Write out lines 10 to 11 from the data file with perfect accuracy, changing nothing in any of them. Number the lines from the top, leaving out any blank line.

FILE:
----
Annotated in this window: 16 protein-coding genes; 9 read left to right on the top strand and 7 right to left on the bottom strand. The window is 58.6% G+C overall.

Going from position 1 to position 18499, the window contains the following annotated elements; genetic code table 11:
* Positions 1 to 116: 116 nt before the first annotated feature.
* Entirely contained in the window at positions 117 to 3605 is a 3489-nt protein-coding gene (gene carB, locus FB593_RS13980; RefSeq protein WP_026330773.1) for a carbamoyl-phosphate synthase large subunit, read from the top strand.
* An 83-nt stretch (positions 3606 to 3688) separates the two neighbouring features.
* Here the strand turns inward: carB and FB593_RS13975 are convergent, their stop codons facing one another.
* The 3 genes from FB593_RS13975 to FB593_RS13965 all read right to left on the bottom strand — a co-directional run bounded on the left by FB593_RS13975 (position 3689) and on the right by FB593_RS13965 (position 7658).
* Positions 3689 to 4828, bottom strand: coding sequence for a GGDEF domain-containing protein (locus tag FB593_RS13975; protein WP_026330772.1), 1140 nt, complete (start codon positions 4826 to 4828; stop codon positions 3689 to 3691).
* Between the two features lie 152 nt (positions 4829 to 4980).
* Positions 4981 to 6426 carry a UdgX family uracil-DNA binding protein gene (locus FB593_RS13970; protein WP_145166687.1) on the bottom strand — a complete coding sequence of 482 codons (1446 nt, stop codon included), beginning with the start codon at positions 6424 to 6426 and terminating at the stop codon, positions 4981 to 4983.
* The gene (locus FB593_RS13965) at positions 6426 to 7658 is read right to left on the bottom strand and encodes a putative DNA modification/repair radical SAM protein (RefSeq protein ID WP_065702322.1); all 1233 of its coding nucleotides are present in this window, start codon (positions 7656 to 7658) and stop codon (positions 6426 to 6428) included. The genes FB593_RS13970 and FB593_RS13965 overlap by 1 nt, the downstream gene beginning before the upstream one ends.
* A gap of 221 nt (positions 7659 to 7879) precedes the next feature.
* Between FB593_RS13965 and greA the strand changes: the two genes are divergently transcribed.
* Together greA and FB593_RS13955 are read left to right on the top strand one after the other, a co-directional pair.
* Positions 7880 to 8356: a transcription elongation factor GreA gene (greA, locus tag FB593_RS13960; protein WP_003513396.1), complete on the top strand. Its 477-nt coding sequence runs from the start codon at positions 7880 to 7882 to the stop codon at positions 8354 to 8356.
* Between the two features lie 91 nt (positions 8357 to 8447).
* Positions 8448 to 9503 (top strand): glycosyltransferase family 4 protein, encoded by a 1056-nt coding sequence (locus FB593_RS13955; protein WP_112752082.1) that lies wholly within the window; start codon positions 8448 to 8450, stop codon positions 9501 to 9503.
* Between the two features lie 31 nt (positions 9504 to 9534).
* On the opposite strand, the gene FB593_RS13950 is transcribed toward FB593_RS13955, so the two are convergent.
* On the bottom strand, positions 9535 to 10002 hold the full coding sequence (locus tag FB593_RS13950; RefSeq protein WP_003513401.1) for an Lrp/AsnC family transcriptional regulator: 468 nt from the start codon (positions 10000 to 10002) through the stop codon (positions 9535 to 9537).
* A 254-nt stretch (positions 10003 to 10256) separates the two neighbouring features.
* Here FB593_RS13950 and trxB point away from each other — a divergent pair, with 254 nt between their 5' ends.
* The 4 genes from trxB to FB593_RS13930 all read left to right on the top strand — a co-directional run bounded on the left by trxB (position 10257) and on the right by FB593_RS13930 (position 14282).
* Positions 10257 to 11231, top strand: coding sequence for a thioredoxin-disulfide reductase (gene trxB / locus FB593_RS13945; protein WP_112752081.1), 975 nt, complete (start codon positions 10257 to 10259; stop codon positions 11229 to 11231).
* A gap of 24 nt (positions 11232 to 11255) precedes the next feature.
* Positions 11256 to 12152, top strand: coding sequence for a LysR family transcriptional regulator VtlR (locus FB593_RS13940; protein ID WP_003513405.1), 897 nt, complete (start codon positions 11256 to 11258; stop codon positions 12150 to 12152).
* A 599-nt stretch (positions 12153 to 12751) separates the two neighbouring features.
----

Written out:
* Positions 4981 to 6426 carry a UdgX family uracil-DNA binding protein gene (locus FB593_RS13970; protein WP_145166687.1) on the bottom strand — a complete coding sequence of 482 codons (1446 nt, stop codon included), beginning with the start codon at positions 6424 to 6426 and terminating at the stop codon, positions 4981 to 4983.
* The gene (locus FB593_RS13965) at positions 6426 to 7658 is read right to left on the bottom strand and encodes a putative DNA modification/repair radical SAM protein (RefSeq protein ID WP_065702322.1); all 1233 of its coding nucleotides are present in this window, start codon (positions 7656 to 7658) and stop codon (positions 6426 to 6428) included. The genes FB593_RS13970 and FB593_RS13965 overlap by 1 nt, the downstream gene beginning before the upstream one ends.